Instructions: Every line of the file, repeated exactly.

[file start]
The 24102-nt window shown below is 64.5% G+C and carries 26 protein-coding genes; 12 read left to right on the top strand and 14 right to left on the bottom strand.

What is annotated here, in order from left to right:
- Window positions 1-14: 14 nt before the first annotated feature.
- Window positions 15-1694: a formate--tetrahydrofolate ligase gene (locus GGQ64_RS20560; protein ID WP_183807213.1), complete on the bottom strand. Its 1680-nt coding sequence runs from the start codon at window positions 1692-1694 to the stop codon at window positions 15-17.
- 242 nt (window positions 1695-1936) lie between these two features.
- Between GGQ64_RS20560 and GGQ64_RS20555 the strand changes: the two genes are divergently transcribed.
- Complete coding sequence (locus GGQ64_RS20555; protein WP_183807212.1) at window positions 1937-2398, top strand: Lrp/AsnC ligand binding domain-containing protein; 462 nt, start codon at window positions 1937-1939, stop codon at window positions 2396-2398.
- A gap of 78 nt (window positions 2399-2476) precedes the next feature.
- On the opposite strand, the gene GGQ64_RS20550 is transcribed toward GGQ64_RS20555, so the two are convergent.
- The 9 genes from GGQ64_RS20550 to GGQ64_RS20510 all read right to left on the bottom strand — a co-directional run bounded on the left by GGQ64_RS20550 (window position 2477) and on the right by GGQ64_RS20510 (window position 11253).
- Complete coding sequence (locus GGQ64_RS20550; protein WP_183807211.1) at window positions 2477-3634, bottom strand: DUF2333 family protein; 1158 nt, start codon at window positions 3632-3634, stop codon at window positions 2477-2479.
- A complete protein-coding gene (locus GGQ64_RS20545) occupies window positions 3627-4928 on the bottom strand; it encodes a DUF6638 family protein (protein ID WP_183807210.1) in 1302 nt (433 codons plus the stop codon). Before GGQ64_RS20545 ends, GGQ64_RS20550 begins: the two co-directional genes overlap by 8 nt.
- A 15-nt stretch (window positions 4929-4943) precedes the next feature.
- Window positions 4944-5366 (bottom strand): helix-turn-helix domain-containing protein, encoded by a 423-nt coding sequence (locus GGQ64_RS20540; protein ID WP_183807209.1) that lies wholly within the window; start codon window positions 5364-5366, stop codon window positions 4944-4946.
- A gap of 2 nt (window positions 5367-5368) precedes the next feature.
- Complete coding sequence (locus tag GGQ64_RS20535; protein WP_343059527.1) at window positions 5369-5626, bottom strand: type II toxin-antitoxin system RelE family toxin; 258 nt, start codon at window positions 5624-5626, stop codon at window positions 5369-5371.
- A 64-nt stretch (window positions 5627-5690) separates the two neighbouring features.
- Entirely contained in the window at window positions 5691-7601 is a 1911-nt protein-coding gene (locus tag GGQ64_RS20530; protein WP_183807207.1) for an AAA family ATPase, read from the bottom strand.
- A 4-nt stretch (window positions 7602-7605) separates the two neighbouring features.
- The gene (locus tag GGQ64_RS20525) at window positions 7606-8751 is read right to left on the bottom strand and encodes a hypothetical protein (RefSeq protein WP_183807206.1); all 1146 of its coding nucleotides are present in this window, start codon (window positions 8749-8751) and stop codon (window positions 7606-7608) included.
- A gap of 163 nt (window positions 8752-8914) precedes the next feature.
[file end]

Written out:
The 24102-nt window shown below is 64.5% G+C and carries 26 protein-coding genes; 12 read left to right on the top strand and 14 right to left on the bottom strand.

What is annotated here, in order from left to right:
- Window positions 1-14: 14 nt before the first annotated feature.
- Window positions 15-1694: a formate--tetrahydrofolate ligase gene (locus GGQ64_RS20560; protein ID WP_183807213.1), complete on the bottom strand. Its 1680-nt coding sequence runs from the start codon at window positions 1692-1694 to the stop codon at window positions 15-17.
- 242 nt (window positions 1695-1936) lie between these two features.
- Between GGQ64_RS20560 and GGQ64_RS20555 the strand changes: the two genes are divergently transcribed.
- Complete coding sequence (locus GGQ64_RS20555; protein WP_183807212.1) at window positions 1937-2398, top strand: Lrp/AsnC ligand binding domain-containing protein; 462 nt, start codon at window positions 1937-1939, stop codon at window positions 2396-2398.
- A gap of 78 nt (window positions 2399-2476) precedes the next feature.
- On the opposite strand, the gene GGQ64_RS20550 is transcribed toward GGQ64_RS20555, so the two are convergent.
- The 9 genes from GGQ64_RS20550 to GGQ64_RS20510 all read right to left on the bottom strand — a co-directional run bounded on the left by GGQ64_RS20550 (window position 2477) and on the right by GGQ64_RS20510 (window position 11253).
- Complete coding sequence (locus GGQ64_RS20550; protein WP_183807211.1) at window positions 2477-3634, bottom strand: DUF2333 family protein; 1158 nt, start codon at window positions 3632-3634, stop codon at window positions 2477-2479.
- A complete protein-coding gene (locus GGQ64_RS20545) occupies window positions 3627-4928 on the bottom strand; it encodes a DUF6638 family protein (protein ID WP_183807210.1) in 1302 nt (433 codons plus the stop codon). Before GGQ64_RS20545 ends, GGQ64_RS20550 begins: the two co-directional genes overlap by 8 nt.
- A 15-nt stretch (window positions 4929-4943) precedes the next feature.
- Window positions 4944-5366 (bottom strand): helix-turn-helix domain-containing protein, encoded by a 423-nt coding sequence (locus GGQ64_RS20540; protein ID WP_183807209.1) that lies wholly within the window; start codon window positions 5364-5366, stop codon window positions 4944-4946.
- A gap of 2 nt (window positions 5367-5368) precedes the next feature.
- Complete coding sequence (locus tag GGQ64_RS20535; protein WP_343059527.1) at window positions 5369-5626, bottom strand: type II toxin-antitoxin system RelE family toxin; 258 nt, start codon at window positions 5624-5626, stop codon at window positions 5369-5371.
- A 64-nt stretch (window positions 5627-5690) separates the two neighbouring features.
- Entirely contained in the window at window positions 5691-7601 is a 1911-nt protein-coding gene (locus tag GGQ64_RS20530; protein WP_183807207.1) for an AAA family ATPase, read from the bottom strand.
- A 4-nt stretch (window positions 7602-7605) separates the two neighbouring features.
- The gene (locus tag GGQ64_RS20525) at window positions 7606-8751 is read right to left on the bottom strand and encodes a hypothetical protein (RefSeq protein WP_183807206.1); all 1146 of its coding nucleotides are present in this window, start codon (window positions 8749-8751) and stop codon (window positions 7606-7608) included.
- A gap of 163 nt (window positions 8752-8914) precedes the next feature.